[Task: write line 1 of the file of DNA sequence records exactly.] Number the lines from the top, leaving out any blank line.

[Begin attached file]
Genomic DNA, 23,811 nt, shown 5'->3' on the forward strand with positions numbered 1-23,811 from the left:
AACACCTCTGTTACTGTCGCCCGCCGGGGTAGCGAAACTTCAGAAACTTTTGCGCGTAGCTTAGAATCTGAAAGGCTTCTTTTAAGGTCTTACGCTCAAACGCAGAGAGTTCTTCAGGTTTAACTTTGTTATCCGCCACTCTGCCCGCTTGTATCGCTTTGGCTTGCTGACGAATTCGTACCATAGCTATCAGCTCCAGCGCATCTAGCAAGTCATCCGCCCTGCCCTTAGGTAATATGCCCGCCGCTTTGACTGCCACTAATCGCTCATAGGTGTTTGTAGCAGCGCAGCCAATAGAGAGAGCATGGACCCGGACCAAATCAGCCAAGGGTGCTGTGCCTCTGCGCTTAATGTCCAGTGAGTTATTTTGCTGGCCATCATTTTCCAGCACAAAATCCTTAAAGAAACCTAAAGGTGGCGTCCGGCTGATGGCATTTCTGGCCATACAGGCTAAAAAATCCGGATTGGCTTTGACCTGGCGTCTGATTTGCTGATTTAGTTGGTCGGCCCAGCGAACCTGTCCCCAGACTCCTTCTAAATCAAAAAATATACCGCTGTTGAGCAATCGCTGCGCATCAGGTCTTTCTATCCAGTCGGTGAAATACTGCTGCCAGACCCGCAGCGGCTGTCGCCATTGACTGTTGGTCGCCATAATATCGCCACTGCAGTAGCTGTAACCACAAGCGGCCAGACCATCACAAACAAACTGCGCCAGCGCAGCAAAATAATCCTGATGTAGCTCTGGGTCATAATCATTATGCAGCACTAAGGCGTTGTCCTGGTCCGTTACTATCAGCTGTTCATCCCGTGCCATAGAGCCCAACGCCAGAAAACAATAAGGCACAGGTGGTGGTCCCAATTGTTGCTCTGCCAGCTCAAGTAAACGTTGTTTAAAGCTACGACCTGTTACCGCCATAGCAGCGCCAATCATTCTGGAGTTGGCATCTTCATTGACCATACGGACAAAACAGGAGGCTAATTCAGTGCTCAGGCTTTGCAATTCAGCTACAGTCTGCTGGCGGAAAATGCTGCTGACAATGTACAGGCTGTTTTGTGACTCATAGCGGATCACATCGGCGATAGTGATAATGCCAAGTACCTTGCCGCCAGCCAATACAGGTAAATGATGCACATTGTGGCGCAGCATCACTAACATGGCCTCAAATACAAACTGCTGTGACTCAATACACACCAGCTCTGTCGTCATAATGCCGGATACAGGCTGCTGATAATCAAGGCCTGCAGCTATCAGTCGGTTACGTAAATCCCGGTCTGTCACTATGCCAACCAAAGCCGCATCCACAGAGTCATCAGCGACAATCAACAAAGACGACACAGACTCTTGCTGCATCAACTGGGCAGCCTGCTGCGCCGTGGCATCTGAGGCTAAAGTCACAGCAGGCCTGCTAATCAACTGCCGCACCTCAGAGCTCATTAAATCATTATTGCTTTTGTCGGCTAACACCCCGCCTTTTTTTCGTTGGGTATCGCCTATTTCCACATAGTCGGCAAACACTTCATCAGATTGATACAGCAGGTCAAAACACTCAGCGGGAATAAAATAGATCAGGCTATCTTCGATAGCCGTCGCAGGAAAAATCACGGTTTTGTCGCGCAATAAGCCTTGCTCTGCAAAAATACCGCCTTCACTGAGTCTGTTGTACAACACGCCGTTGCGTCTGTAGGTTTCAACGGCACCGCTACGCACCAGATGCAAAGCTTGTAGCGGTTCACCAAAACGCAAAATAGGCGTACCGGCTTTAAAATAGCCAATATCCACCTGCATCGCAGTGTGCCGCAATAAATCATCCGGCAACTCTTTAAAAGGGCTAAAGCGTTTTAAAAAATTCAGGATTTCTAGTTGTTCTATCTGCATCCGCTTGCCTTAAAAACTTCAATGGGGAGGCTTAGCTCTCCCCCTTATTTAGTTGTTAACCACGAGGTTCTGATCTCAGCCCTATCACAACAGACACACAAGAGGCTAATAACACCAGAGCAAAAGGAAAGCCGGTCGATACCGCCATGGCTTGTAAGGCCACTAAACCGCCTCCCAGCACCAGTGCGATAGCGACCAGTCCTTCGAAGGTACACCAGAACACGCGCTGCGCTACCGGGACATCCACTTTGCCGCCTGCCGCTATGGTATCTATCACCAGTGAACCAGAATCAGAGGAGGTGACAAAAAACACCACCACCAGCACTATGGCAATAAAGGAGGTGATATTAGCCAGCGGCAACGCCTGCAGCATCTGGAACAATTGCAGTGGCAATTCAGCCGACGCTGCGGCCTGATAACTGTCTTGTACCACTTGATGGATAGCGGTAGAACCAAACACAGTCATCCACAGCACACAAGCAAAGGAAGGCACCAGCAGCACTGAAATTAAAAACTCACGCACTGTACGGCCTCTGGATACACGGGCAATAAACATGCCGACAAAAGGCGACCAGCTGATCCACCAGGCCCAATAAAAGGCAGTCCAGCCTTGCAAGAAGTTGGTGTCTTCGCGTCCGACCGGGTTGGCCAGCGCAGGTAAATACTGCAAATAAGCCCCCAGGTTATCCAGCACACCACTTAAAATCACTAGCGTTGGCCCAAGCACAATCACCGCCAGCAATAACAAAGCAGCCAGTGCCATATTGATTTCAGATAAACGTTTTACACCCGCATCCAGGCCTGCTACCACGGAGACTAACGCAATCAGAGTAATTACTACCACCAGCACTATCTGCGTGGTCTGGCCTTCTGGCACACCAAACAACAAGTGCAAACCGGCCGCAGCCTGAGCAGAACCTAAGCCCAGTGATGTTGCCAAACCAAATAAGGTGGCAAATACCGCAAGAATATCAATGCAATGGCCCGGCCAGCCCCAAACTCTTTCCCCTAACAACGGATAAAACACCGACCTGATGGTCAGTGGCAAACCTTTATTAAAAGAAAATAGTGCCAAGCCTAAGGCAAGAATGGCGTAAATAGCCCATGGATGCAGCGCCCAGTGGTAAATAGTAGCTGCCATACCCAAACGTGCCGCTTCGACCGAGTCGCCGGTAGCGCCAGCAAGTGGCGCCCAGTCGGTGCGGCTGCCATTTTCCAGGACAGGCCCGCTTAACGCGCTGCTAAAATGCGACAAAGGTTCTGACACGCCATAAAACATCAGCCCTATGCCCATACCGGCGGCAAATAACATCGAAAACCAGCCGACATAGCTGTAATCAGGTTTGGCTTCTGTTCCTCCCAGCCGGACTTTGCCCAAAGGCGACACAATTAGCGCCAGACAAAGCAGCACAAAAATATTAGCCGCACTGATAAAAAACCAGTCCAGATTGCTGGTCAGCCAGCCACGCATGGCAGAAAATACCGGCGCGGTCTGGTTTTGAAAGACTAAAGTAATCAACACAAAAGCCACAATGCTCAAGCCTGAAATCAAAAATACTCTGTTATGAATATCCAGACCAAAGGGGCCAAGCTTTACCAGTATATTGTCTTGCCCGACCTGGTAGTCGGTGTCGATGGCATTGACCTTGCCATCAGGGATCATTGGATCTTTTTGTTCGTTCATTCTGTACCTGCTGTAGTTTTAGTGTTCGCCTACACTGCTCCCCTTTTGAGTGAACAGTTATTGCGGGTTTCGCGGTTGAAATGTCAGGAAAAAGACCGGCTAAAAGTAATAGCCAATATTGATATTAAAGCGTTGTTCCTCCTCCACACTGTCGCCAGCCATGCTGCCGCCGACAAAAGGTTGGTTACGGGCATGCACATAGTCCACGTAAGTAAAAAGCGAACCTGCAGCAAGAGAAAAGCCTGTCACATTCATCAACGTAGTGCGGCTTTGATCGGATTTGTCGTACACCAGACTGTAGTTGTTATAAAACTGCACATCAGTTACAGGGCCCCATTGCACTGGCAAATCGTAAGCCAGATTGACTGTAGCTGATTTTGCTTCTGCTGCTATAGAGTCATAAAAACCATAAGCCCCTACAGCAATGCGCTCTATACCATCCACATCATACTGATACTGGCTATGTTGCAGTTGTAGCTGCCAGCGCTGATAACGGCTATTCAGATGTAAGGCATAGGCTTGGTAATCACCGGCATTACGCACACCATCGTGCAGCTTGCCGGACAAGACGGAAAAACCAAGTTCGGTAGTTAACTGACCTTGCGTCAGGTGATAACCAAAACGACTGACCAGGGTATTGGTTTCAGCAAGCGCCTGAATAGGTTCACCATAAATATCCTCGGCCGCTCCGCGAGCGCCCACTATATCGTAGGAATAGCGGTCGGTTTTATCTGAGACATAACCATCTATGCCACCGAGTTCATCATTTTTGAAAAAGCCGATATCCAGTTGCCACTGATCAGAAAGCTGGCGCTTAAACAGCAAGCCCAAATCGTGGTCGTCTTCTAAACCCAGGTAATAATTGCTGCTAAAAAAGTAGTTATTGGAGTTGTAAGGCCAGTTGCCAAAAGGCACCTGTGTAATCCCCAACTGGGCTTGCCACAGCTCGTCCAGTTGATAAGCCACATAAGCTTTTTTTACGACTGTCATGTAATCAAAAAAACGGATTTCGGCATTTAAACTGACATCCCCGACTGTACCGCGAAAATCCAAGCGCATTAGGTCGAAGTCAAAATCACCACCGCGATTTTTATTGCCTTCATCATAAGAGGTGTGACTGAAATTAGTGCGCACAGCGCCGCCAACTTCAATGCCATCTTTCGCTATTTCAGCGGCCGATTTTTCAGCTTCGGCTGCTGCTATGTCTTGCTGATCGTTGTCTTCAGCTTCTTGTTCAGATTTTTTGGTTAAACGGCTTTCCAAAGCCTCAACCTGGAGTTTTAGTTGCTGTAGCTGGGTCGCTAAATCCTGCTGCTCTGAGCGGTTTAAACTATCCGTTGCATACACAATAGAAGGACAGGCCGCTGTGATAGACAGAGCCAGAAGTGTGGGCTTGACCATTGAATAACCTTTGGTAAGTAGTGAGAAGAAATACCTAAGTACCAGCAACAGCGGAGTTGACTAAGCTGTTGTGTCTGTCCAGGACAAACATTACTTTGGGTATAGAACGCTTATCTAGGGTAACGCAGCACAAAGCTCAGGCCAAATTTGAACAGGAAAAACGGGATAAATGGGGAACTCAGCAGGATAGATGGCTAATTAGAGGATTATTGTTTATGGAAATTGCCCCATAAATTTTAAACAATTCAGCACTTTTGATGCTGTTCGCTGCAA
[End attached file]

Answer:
Genomic DNA, 23,811 nt, shown 5'->3' on the forward strand with positions numbered 1-23,811 from the left: